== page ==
I mentioned that our visit to the Back to Backs was very enjoyable, but it’s not somewhere that I would have made a special trip. We had to be in Birmingham on another errand, and since it was just a hop and a skip from the central Post Office, we took the opportunity. The Birmingham Back to Backs are a special relic of this great city of 1,000 trades.


A working-class movement for political reform

Less than 4 miles by road west of Bromsgrove in northeast Worcestershire (much less as the crow flies) lies the village of Dodford. Nothing remarkable in that, you might say.

Well, until 1849, the village didn’t even exist. The area was known then as Greater Dodford, but became a community (of sorts) when a ‘village’ of more than 40 redbrick cottages (like the one below, known as Rosedene) was built, each in its own 4 acre plot of land. That’s significant.

Feargus O’Connor

Rosedene was built by the Chartist Cooperative Land Company, and the Dodford community was the last of five that were set up around the country by Irish Chartist leader Feargus O’Connor.

So, what was Chartism and who were the Chartists?

Chartism was a national (but geographically uneven) working class movement, with violent and non-violent factions, campaigning for political reform between 1838 and 1857. The movement  was named after the 1838 People’s Carter that espoused six principles:

  • manhood suffrage (but not women)
  • the secret ballot
  • abolition of property qualifications for MPs
  • payment of MPs
  • equal electoral districts
  • annual elections.

Communities like Dodford were established to help working-class people satisfy the landholding requirement to gain a vote in county seats. That’s why each cottage was built on 4 acres of land, the minimum at the time to satisfy the landholding requirement to make a man eligible to vote.

O’Connor purchased a farm of more than 250 acres at Greater Dodford, and divided it into 4 acre plots for each cottage. The lanes around Dodford remain as narrow today as when first opened in the 1840s.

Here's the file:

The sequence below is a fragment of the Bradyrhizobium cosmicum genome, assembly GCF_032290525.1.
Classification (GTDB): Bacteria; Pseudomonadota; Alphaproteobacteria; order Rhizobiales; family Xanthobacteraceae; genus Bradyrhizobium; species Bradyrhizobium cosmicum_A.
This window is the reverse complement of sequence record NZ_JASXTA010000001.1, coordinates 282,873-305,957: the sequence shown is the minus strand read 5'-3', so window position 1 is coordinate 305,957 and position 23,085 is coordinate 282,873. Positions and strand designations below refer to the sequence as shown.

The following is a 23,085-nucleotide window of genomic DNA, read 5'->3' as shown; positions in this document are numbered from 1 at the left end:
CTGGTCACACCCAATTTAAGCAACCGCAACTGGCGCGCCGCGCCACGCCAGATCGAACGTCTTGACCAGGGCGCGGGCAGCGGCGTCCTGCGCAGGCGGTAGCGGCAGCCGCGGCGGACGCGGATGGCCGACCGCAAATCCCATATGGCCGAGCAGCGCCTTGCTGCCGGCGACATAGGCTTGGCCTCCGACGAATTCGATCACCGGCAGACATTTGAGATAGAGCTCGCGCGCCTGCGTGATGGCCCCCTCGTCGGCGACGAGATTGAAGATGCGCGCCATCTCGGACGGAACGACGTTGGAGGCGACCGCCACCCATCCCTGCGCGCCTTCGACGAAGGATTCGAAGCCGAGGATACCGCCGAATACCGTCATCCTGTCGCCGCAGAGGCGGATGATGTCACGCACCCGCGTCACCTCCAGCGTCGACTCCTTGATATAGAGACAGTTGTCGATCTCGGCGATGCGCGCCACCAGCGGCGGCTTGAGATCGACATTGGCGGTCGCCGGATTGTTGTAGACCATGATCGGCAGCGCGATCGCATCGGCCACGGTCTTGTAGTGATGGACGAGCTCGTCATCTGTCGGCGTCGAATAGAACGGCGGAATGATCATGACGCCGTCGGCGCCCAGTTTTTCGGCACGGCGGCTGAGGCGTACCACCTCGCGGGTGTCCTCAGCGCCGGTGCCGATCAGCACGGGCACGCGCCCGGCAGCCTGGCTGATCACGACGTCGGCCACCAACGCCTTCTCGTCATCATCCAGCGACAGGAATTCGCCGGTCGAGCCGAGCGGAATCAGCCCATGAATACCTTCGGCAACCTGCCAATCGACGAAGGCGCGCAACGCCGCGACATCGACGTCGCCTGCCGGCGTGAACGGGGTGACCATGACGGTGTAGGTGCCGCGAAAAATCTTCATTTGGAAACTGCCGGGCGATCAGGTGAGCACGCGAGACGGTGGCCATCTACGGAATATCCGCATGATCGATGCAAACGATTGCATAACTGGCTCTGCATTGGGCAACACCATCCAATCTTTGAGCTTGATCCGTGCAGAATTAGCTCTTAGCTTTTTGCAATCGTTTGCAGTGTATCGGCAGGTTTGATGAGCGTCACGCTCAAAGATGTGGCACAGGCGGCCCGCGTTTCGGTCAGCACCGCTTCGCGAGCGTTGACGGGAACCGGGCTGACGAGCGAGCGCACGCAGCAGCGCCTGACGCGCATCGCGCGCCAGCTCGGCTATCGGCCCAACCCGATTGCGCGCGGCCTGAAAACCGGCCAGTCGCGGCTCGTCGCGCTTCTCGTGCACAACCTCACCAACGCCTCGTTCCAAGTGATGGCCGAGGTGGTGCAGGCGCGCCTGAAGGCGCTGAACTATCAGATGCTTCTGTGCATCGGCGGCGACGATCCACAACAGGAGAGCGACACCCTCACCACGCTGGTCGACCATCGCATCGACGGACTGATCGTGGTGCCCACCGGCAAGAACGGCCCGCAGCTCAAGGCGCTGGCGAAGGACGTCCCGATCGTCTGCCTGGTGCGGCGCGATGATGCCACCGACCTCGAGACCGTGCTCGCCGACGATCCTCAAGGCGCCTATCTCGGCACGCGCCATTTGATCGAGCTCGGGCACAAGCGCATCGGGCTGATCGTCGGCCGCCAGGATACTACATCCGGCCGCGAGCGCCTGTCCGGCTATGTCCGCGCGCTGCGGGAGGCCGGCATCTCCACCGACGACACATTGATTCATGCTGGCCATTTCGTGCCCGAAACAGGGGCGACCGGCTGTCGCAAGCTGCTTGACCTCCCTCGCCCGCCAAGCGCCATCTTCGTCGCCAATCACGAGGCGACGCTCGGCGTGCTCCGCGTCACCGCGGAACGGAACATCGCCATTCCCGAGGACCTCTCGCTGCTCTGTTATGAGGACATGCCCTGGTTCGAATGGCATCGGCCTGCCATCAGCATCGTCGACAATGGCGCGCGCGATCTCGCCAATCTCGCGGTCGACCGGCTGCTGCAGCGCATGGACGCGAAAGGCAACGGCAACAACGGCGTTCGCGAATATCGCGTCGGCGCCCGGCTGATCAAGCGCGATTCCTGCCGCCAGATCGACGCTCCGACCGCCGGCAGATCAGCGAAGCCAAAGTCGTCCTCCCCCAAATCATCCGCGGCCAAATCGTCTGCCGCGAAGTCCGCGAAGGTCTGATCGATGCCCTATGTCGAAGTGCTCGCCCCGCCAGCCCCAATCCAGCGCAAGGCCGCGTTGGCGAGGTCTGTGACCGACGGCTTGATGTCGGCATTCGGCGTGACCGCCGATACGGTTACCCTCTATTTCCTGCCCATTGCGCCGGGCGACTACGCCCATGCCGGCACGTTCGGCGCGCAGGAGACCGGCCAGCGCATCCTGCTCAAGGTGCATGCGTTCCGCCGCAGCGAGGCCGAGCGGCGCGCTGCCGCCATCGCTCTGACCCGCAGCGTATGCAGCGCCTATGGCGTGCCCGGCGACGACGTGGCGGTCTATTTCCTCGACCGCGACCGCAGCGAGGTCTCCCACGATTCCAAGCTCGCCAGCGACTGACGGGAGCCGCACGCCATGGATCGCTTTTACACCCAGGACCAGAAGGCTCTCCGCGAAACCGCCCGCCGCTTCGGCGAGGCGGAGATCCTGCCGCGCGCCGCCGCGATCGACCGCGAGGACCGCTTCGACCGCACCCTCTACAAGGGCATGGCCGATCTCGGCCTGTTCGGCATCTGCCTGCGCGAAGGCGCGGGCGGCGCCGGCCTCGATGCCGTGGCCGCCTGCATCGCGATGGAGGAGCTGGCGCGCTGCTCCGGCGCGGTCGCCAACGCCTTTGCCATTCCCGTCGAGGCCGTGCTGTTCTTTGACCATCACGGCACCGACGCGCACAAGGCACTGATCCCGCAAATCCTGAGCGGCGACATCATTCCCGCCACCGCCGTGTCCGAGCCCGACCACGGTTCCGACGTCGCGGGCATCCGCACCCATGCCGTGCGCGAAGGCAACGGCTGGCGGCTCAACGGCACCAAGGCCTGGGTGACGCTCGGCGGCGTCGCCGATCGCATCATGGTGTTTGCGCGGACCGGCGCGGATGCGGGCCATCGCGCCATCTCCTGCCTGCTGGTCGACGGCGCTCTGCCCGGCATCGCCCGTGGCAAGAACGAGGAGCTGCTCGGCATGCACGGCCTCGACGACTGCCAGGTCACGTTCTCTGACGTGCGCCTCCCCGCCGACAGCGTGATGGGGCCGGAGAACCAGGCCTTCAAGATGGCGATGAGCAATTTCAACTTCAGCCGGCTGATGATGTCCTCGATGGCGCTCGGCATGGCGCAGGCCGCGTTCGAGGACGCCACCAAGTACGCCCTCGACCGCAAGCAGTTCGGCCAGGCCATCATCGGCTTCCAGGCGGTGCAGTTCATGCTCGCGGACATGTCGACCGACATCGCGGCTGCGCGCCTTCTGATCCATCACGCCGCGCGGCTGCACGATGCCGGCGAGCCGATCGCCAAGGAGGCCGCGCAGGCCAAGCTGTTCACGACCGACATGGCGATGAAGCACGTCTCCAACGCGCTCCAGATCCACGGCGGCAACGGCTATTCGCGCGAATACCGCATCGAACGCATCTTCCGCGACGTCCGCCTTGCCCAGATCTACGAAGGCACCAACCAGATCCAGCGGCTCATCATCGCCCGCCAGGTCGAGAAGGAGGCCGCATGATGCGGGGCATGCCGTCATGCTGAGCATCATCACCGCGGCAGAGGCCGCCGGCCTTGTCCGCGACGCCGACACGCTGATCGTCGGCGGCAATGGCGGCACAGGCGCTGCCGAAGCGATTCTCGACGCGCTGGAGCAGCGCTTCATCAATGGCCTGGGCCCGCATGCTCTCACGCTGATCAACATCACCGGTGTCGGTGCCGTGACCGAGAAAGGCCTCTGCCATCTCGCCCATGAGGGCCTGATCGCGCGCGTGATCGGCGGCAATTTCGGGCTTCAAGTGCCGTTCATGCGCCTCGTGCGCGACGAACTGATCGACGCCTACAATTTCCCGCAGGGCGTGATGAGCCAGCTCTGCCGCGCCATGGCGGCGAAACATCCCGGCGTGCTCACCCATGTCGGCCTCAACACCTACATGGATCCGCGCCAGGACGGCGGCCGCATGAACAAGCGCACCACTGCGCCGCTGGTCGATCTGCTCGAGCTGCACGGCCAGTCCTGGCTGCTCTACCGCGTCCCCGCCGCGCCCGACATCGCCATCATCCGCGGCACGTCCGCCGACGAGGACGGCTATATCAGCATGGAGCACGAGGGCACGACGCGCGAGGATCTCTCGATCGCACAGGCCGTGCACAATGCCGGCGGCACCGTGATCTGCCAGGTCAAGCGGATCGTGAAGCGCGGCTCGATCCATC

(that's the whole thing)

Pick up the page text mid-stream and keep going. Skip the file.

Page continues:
Potential occupants placed bids for the cottages, with the highest bidder receiving the ‘choicest’ plot, and so on until all plots had been allocated.

Having walked around the plot at Rosedene, I can vouchsafe that it’s a large plot for one family to manage. Many of those who came to Dodford were working class families from the cities, with little experience of agriculture. What they encountered at Dodford was a very heavy clay soil that was extremely difficult to cultivate. Eventually however, they established that strawberries did grow well, and opened up a market to Birmingham for their produce. Likewise, garlic thrived, which they sold to the makers of Worcestershire Sauce, Lea & Perrins, in Worcester, 15 miles to the south.

By the time Dodford was built, O’Connor had perfected his simple cottage design. Each cottage had a simple central living room with a range for heating and cooking, with a bedroom off to each side. To the rear was a small scullery and an indoor water pump. The ash toilet was in an outhouse (much like my grandparents’ cottage in Derbyshire that they occupied until the early 1960s). Maybe there was a pig sty attached to the enclosed small yard. Behind the cottage there is a small barn.

Bricks for each cottage were made on site. Rosedene sits on foundations of stone. I did wonder whether stones from the 12th century priory nearby (now incorporated into a farmhouse) had been used for this purpose but there is no record of that being the case. O’Connor’s design included the ‘modern’ feature of air vents low down on the walls and into the roof to reduce condensation.

The National Trust purchased Rosedene in 1997 and has faithfully restored it. We visited the cottage a week ago. There is only limited access on the first Sunday of each month between April and December (on pre-booked tours).

Unfortunately, the National Trust volunteers waiting to welcome us to Rosedene were unable to unlock the property so we never got to look inside, apart from peering through the windows.

However, you can see something more of the interior here, which also provides a potted history of Rosedene.


Almost 400 years of history in the vicinity . . .